Titan will be a digitally enabled company in 18 months, says MD

You had a disappointing first quarter. Is sentiment still weak?

The reason for first­quarter decline was not just due to weak consumer sentiment alone, but on account of the withdrawal of the Golden Harvest scheme, which had a bigger impact on sales. Usually, the first quarter sees a strong rural wedding season. But this year, it was not as strong as it used to be. So, that had an impact on sales in our jewellery and watch businesses.

What kind of disruptions have you seen from e­commerce players?

Also, e­commerce has created some shopping behaviour where many consumers now research and select products on e­commerce sites and then go to physical stores where they compare prices before they make their purchases. There is a new phenomenon that we call ‘snacking’ and which means customers satisfy themselves by buying low ticket value items on the net. Several of them don’t actually make the trip to the retail outlet. So, there are a lot of transactions happening sitting at home and this new trend of snacking has also impacted our sales. The  deep discounting by e­commerce players is a big issue to the brick­and­mortar players. But, I think that the discounting model will not last very long because they are investing their equity money in discounting. There is increasing evidence that they are reducing the discounting levels. However, we have to watch the developments during this festive season.

Is ‘snacking’ an emerging trend or a temporary phenomenon?

I think it is a temporary phenomenon. Actually, ‘snacking’ has alerted retailers to e­commerce and to build their online businesses – not necessarily as a business for selling alone, but for a whole new experience. So, if the web­experience of a brand is similar to its on­the­ground experience, one can create a seamless touch with the consumers. But, if the store experience is far superior and web­experience is not so, you have lost the customers. Not only do they stop coming to the stores, they will even shift to other categories.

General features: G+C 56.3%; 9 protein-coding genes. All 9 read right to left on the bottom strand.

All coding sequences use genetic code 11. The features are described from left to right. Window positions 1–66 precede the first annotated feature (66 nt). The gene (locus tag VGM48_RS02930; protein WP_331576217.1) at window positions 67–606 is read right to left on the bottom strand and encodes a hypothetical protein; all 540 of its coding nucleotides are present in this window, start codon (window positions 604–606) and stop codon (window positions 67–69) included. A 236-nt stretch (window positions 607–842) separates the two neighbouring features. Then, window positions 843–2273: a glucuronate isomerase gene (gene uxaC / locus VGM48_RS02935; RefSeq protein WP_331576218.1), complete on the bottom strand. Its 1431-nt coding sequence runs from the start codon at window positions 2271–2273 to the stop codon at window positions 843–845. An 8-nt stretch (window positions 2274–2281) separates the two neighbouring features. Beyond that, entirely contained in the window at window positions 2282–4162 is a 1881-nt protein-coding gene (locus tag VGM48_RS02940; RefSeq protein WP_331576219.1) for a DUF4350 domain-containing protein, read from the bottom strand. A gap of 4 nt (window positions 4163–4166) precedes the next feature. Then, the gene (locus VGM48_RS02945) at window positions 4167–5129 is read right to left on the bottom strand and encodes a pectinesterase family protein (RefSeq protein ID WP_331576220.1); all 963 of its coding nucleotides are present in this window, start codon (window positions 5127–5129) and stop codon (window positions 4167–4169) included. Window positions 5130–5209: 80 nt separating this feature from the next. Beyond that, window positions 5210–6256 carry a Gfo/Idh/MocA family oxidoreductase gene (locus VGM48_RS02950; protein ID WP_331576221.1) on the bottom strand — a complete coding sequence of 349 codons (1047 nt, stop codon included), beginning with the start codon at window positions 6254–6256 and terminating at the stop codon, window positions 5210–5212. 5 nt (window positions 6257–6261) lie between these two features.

With changing consumer behaviours, how is Titan building its digital strategy?

We have a separate digital function now and have created a digital vertical or rather a horizontal that provides services to divisions. It is headed by a Chief Digital Officer, whose responsibility is to digitalise the company from within and bring in operational efficiencies as also to bring all divisions and functions under a digital map. We are working on improving customer experience and enabling transactions through e­commerce. We have not only created a digital team, but are also making investments continuously. So, 18 months from now, we will be a very different, digitally­enabled company than we are today. The key point now is if you are not digital or not in the social networking space in a very smart way, you will lose the customer forever. If the young don’t see you as digitally­savvy, you are even out of their considerations. So, our digital strategy is well­planned and is shaping up well. Our own e­commerce sales are booming though the base is very small now.

What kind of investments are you making in your digitalisation programme?

We will continue to increase our investments in technology going forward. If you slightly change the mix of your spend from 99:1 (brand vs. technology) to 97:3, the amount of benefits your get on digital space for that three per cent is very large. So, it will be more of reallocating our spend. However, the website creation and the back­end IT infrastructure are very important for e­commerce play.